If the "Carol Burnett Show" and "Star Wars" had a baby and then aborted it, it would be the Star Wars Holiday Special.

If the “Carol Burnett Show” and “Star Wars” had a baby and then aborted it and mixed it with Hamburger Helper, it would be the Star Wars Holiday Special.

I won’t go into the details too much, but if you watch it you can expect…

  • about 15 minutes of Wookie famly dialogue with no subtitles (or any other language to explain what’s going on)
  • Art Carney, Harvey Korman, and Bea Arthur trying to parlay variety show comedy like a bridal party serving wedding punch from an old toilet bowl
  • Chewbacca’s father basically having a sex dream about a 70′s disco diva while sitting in a “fantasy simulation chair”
  • a musical performance from Jefferson Starship
  • Carrie Fisher (Princess Leia) singing a holiday carol about “Life Day” (the Wookies’ version of Christmas).

Trust me, by this point you’ll wish YOU had a cocaine habit.

Anyway, when all is said and done, think back over your life and your mistakes. Watch this televised horror and remember that no matter your guilt about dropping out of school, cheating on your taxes, or raising a kid that turned out to be a deadbeat…at least you had nothing to do with creating the Star Wars Holiday Special.

The Fine Line Between Friendship & Cannibalism

This past Friday, I had the pleasure of dining with a friend of mine who I had not seen for a hot minute. As we sat enjoying some overly-priced tomato soup, our conversation turned to our respective plans for 2014: overseas trips, personal projects, and potential moves. Somewhere during the chat, we touched on our the duration of our friendship and how it has survived the test of time – largely in part due to our shared love of dark humor and a celebration of human wickedness that is more a parody of human failings than a serious love of evil.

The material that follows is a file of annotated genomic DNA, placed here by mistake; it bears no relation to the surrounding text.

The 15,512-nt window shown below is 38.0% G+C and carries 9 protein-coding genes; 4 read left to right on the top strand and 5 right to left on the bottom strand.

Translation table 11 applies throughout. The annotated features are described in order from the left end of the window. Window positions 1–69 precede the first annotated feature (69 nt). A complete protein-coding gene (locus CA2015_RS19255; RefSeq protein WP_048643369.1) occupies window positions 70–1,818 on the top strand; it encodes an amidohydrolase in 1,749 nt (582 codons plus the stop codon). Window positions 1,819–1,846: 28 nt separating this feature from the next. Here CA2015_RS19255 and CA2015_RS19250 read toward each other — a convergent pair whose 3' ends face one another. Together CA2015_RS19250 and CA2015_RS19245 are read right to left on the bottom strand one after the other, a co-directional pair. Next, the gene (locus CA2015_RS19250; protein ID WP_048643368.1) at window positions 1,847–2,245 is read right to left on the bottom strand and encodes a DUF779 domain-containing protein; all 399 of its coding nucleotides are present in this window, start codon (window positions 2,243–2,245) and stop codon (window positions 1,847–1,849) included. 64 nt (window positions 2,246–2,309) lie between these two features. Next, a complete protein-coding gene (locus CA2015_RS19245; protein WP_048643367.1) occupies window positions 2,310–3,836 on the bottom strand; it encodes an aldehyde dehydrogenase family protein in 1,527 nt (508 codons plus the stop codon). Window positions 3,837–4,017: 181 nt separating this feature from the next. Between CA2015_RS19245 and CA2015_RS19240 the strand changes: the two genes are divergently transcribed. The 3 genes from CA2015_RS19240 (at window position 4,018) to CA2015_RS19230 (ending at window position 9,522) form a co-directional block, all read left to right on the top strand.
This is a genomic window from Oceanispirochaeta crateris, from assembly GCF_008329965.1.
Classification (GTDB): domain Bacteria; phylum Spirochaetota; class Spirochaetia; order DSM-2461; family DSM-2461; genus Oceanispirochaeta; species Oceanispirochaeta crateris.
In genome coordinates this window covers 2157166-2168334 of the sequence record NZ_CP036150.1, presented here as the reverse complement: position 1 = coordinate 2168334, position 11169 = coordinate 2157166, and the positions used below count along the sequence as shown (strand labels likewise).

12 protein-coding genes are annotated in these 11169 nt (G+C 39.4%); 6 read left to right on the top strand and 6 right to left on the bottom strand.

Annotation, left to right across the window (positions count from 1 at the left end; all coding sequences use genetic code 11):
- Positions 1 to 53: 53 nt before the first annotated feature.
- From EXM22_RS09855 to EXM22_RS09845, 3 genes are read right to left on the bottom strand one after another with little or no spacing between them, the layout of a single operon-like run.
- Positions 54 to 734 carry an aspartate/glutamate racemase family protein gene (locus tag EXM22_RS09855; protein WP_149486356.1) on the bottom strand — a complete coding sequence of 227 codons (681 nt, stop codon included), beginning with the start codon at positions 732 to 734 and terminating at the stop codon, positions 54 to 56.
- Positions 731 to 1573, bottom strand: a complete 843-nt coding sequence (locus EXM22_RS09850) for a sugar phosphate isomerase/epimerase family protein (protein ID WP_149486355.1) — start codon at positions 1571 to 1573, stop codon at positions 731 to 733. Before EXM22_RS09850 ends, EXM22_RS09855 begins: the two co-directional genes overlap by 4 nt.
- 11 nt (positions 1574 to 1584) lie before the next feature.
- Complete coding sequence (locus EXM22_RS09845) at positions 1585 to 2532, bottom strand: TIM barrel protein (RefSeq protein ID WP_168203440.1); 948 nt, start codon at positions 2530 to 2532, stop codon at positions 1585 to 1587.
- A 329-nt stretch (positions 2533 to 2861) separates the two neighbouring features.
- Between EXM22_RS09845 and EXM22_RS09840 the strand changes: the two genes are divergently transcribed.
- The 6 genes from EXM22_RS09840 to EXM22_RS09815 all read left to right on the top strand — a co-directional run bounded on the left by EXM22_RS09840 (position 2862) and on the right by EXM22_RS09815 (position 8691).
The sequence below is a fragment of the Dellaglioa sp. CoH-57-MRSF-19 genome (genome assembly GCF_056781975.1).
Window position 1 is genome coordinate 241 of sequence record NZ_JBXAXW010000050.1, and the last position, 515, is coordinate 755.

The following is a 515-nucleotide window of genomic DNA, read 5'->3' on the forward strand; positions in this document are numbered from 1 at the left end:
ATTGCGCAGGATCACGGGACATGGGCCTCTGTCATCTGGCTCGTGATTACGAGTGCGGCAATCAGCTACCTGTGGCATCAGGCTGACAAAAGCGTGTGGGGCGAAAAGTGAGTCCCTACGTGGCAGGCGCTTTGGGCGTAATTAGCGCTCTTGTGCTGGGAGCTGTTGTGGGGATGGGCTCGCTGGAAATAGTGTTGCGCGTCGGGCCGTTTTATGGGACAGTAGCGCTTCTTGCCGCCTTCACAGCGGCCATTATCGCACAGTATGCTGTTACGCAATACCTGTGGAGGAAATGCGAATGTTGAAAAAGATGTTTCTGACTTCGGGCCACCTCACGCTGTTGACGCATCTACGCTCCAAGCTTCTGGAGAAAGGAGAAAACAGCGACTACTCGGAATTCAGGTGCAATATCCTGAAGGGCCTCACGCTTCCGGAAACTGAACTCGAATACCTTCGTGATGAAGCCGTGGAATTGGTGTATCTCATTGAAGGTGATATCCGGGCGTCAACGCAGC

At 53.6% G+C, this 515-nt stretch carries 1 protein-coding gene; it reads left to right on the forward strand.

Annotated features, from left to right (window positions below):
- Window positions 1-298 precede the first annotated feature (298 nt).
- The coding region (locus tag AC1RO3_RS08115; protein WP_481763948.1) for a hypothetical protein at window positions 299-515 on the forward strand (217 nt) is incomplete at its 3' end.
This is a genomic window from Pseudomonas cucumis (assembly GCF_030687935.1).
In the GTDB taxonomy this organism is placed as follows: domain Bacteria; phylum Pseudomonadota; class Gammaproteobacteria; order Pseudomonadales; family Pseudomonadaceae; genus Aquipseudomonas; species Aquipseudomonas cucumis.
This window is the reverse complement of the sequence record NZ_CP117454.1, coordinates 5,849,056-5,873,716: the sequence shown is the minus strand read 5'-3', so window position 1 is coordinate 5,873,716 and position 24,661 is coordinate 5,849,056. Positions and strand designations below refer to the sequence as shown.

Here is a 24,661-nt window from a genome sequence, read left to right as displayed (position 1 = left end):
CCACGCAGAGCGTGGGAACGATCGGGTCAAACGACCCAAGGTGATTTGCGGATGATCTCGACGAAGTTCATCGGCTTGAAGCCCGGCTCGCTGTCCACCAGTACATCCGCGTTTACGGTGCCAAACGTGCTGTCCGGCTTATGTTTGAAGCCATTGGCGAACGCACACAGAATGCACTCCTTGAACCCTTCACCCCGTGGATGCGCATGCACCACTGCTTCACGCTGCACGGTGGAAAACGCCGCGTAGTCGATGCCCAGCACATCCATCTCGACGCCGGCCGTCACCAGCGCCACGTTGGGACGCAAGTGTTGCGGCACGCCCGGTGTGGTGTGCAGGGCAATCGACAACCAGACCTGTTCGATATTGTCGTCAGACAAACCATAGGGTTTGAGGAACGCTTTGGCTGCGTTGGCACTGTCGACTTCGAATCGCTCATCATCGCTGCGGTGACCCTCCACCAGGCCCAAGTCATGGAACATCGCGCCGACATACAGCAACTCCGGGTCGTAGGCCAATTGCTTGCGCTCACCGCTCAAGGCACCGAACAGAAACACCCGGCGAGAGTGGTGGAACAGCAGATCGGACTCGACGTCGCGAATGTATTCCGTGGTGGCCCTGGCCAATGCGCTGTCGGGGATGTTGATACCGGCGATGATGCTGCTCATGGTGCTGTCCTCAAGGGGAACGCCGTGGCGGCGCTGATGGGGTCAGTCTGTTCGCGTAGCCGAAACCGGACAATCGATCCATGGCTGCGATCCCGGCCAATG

During this segment of the conversation I offered to my friend a hypothetical gift I would grant to few others. “If we ever get trapped in an avalanche on a mountain together – and I die first – you have permission to eat my body if you need to survive.” However, I added a warning to this culinary invitation by telling him, “It will probably taste like disappointment and anger, just so you know.”

He offered a quick retort, “No worries, I have a recipe for a wonderful brown sugar scrub that would do wonders to balance your flavor.”

Somewhere in this macabre and disturbing exchange was an undeniable, universal truth: Only your closest friends possess the recipe to minimize your flaws and compliment your sourness.

"Saturno Devorando a su Hijo" by Francisco de Goya (1823)

“Saturno Devorando a su Hijo” by Francisco de Goya (1823)

A Fond Farewell to 2013

If my year was a movie
Playing on the big screen
Here would be the plot points of 2013…

My career path was corrected
Goals brought into focus were finally seen
Prince, P!NK and the Postal Service
Were my musical caffeine

In Portland for birthday 39
With friends as fierce as wolverines
They fought a lot but Mount St. Helens taught
Even old volcanoes turn back to green

A class reunion long over due
Took me back in a time machine
But we had some laughs (and Casey’s General Store escaped my wrath)
On our mnemonic trampolines

I experienced magic in Montréal
A welcome break in my routine
Many thanks to Jay who saved the day
A friend-turned-tour guide reigns supreme

Saw the film “Gravity” which made me cry
And for the lonely this was your theme:
You must give your best to pass the test
And remember Endurance (your best vaccine)

So keep what has value and sever the rest
But make sure that your cut is clean
Because you can’t do it over – there is no magic clover
And bring on 2014